“Moroccan Face Dance” would have gotten the band in trouble had it been released in Trump’s America with its Mexican and Arabic influences or at least it would have had to been left off the album due to visa issues. Joking aside, this track is worth the price of admission alone, with its deft playing that’s infused with intrigue and romance, sailing in on tendrils of myrrh incense. The song then shifts gears with vocals and palmas and an electric guitar that just rips before ushering the flamenco guitar back into the mix. Stefan says, “[It’s] a song that tells a story kind of [like] “Kashmir” by Led Zeppelin.”
Despite being a shade too early for internet promotion, Jazzmenco managed to climb to #17 on the Billboard contemporary jazz chart and garner a Grammy nod for production. As with many big label debuts this record shows the abundance of talent the group would draw upon for subsequent releases. That said, there’s something vital and electric about this first album that later albums seemed to dampen down a bit, which is why over the last twenty years this record has remained on constant rotation in my life, providing me with a much-needed dip back into the beauty of the southwest, with its sun-bleached edifices and alluring smell of creosote permeating the air after a summer downpour.
I was able to connect with Stefan and Mario to answer a few questions about how Jazzmenco came about. These days besides teaching music, Stefan is busy recording his next solo record that will be out sometime in 2017. Meanwhile Mario is also still involved with making music and running a music school. Both of them still call El Paso home and while they aren’t currently playing together as a duo, the bond of friendship remains deep between the two.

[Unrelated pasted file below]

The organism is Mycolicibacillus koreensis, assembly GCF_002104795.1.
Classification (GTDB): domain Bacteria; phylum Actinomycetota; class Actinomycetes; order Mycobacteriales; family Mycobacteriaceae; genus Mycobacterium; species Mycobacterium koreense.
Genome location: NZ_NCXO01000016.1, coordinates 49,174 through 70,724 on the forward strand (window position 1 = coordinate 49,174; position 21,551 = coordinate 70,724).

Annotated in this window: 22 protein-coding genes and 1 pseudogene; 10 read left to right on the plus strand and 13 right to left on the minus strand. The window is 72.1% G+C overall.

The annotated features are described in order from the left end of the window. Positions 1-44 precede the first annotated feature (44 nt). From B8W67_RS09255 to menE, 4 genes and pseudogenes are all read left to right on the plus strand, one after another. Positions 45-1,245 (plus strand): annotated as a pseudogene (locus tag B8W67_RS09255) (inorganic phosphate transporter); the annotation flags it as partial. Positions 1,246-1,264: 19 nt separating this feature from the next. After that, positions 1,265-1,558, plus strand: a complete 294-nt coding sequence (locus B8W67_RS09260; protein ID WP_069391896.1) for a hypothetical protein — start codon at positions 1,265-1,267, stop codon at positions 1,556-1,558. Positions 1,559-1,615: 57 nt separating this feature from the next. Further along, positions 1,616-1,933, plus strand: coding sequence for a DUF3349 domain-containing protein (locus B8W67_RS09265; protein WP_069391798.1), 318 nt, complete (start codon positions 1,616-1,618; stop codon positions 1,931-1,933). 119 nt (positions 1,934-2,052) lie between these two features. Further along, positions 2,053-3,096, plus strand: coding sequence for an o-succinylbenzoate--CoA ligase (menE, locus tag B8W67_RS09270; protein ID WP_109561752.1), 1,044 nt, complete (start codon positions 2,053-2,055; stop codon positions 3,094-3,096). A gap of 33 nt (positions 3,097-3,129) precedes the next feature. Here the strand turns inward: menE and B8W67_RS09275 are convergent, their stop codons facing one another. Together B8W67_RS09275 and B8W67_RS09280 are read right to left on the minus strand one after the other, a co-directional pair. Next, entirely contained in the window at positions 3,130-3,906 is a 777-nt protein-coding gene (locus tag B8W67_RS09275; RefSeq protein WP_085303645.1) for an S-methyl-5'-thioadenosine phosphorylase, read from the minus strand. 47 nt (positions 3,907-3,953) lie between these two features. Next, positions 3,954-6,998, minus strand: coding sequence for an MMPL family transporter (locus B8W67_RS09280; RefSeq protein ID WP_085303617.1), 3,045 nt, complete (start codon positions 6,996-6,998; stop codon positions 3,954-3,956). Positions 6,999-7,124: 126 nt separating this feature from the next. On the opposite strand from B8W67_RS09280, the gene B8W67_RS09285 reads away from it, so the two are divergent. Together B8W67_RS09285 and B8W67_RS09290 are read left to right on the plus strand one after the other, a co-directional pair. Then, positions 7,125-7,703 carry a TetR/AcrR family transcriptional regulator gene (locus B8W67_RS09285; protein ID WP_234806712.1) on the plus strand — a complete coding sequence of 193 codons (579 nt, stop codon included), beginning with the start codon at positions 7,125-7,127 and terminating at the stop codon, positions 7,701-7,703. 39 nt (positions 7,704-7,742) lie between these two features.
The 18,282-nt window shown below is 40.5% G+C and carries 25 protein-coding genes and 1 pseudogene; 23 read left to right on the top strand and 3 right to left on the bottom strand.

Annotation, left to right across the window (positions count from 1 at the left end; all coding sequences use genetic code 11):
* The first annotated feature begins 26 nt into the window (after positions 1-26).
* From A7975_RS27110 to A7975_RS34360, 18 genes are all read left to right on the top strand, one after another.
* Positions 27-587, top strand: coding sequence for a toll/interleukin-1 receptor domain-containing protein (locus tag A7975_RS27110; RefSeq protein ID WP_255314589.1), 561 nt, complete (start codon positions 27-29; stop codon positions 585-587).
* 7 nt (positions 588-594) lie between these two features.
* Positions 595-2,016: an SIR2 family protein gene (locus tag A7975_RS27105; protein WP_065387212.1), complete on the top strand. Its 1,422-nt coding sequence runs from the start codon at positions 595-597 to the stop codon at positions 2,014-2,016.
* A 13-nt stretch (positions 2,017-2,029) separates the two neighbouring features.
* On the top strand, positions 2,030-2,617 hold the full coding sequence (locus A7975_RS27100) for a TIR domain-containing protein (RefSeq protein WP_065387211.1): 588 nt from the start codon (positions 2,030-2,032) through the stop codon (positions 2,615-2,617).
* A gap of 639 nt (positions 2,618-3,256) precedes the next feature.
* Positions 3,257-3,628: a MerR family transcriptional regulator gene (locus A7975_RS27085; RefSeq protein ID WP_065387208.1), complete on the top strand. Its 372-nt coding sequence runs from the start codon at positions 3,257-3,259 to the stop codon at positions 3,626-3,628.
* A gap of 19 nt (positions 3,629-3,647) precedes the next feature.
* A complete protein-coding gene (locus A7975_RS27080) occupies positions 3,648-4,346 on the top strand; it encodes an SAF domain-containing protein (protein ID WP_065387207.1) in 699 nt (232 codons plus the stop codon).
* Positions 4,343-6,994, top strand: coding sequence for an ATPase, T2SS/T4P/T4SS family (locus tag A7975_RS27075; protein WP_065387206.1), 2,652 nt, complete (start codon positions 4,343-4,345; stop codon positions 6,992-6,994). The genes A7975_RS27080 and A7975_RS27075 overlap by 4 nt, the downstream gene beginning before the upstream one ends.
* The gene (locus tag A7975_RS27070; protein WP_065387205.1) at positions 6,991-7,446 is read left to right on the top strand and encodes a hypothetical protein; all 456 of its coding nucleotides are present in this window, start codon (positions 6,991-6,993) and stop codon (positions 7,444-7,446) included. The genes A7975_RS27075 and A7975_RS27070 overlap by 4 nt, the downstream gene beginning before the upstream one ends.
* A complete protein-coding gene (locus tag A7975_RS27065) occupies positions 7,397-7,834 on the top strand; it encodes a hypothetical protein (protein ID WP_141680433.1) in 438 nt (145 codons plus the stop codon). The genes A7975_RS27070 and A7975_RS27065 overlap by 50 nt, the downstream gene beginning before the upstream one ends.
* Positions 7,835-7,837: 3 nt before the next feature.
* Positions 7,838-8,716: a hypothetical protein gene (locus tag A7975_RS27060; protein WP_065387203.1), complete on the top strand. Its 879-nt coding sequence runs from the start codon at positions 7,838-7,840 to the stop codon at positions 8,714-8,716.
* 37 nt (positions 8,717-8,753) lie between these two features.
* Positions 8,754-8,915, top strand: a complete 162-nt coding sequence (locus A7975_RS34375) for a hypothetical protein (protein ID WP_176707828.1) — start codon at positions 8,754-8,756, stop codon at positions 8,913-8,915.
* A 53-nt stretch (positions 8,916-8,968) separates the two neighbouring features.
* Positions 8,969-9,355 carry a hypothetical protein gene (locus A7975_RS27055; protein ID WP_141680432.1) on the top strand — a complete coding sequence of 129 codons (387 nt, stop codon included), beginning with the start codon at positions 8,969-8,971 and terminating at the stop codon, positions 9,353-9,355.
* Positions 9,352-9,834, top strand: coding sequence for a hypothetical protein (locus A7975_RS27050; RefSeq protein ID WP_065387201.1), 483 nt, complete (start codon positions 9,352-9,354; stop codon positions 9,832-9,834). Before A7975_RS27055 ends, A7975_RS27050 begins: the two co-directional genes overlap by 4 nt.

Blurt: How did you guys start playing together?
Stefan Schyga: We met at the UTEP and heard each other play and thought it was cool to play together. In those days’ lots of people just hung out in the hallways and jammed, it was a really cool situation.
Who came up with the name? What does it mean?
It is from a poem by Doug Adams. He talks about a girl “and she moves like the wind and he called her La Vienta”. We just always thought that the name was cool and different, and kind of described our south west style of music.
A German-American is not the first person you think of when it comes to Flamenco, how did you develop a taste for this sort of music?
When I was 16 I found a couple of Flamenco albums and fell in love with the music, even though my teacher later said they were horrible. I won’t mention any names but he was very popular in the US during the 60ies. My teacher then let me listen to some great players such as Ramon Montoya, Mario Escudero, Sabicas and many more. I was just amazed by what these players were able to do on the Guitar. I also loved Classical Guitar but these Flamenco players were using all these cool and formerly unheard (by me) techniques.
How long after forming La Vienta, did you start to get interest from labels?
Mario had some good friends Keith and Muriel that were kind enough to finance the first album. It sold like crazy locally, even outselling Michael Jackson during the Christmas Season. We decided to just send it out to some labels and had 2 labels jump on it.
This was pretty crazy, as one label guy told me: “This stuff never happens”. The labels were Higher Octave and Telarc. We decided to [sign] with Telarc. (Below: Stefan’s advance check in 1993 from the label.)
Where did you guys record the album?
We recorded it here in El Paso at El Adobe a really nice 24 track analog studio, but Telarc brought in their Digital recorders.